P.S. HUGE thanks out to Melody Zacharias(@SQLMelody) for helping me with this series of posts.

#Powershell and Automating SQL Server Builds-Part 2

When last we left our heroes, we were discussing how best to go about building SQL Servers quickly and consistently using Powershell.  The thing is, we hadn’t quite gotten to the Powershell part yet and only really covered the build process plus installing SQL Server.  Let’s change that and move on to the next steps.

Configure the OS

It’s time to flex Powershell. Because Powershell works directly with the OS, it makes it really easy to perform tasks that SQL Server isn’t so good at. Let’s start with creating three directories for our database files:

New-Item -ItemType Directory G:\MSSQL\Data
New-Item -ItemType Directory H:\MSSQL\Logs
New-Item -ItemType Directory I:\MSSQL\TempDB

This assumes that our sysadmins have built the box with those LUNs. There are, of course, ways to script that out as well, but we’ll skip over that for the sake of brevity.

Enabling Instant File Initialization is a little tricky, because editing the local security policy is not something Powershell can do directly. Insert a harumph here. Anyway, we can do some tricks using the secedit tool. This technique, borrowed from Kyle Neier(@Kyle_Neier), basically dumps out the local security policy to a text file, updates it, then re-imports it to the local security policy. Kyle provides  a full function to use, but you can boil it down to the following script:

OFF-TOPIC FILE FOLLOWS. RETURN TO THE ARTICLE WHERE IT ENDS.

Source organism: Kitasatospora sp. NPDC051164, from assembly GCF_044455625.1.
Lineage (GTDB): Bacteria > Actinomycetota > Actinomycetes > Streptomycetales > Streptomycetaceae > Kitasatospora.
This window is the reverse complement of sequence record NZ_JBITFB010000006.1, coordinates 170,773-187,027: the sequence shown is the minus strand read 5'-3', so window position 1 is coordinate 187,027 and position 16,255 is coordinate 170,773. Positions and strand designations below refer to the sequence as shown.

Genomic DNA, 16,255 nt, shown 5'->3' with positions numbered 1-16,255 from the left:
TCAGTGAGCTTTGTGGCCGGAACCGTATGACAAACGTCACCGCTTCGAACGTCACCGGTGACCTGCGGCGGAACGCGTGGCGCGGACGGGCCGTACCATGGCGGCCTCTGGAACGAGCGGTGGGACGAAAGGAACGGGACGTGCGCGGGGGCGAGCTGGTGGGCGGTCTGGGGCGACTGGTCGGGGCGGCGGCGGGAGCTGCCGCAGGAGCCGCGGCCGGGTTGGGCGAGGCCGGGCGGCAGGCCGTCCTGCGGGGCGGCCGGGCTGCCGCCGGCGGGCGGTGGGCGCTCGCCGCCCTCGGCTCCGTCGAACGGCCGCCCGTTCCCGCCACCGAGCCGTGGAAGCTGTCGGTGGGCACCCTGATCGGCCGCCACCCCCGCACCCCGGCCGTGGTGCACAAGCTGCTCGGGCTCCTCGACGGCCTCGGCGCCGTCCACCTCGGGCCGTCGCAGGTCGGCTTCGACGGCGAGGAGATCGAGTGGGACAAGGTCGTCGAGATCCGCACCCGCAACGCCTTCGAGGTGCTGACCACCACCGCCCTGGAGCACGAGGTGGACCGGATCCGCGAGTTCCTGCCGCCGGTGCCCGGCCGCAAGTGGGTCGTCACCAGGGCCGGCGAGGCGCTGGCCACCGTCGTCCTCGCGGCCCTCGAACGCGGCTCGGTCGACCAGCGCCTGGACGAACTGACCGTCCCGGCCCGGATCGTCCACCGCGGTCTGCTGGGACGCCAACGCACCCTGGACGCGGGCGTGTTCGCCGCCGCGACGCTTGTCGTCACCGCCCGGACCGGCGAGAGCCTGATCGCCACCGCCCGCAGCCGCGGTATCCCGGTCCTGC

$svcaccount = 'SDF\sqlsvc'
secedit /export /areas USER_RIGHTS /cfg C:\templocalsec.cfg
$privline = Get-Content C:\templocalsec.cfg | Select-String 'SeManageVolumePrivilege'
(Get-Content C:\templocalsec.cfg).Replace($privline,"$privline,$svcaccount") | Out-File C:\newlocalsec.cfg
secedit /configure /db secedit.sdb /cfg C:\newlocalsec.cfg

As a quick aside, you might want to consider working with your sysadmins to actually set this permission in your domain Group Policy. Means you’ll get it without having to configure it yourself.

Finally, we want to make sure we open the firewall for port 1433:

New-NetFirewallRule -DisplayName "Allow SQL Server" -Direction Inbound –LocalPort 1433 -Protocol TCP -Action Allow

Configuring SQL Server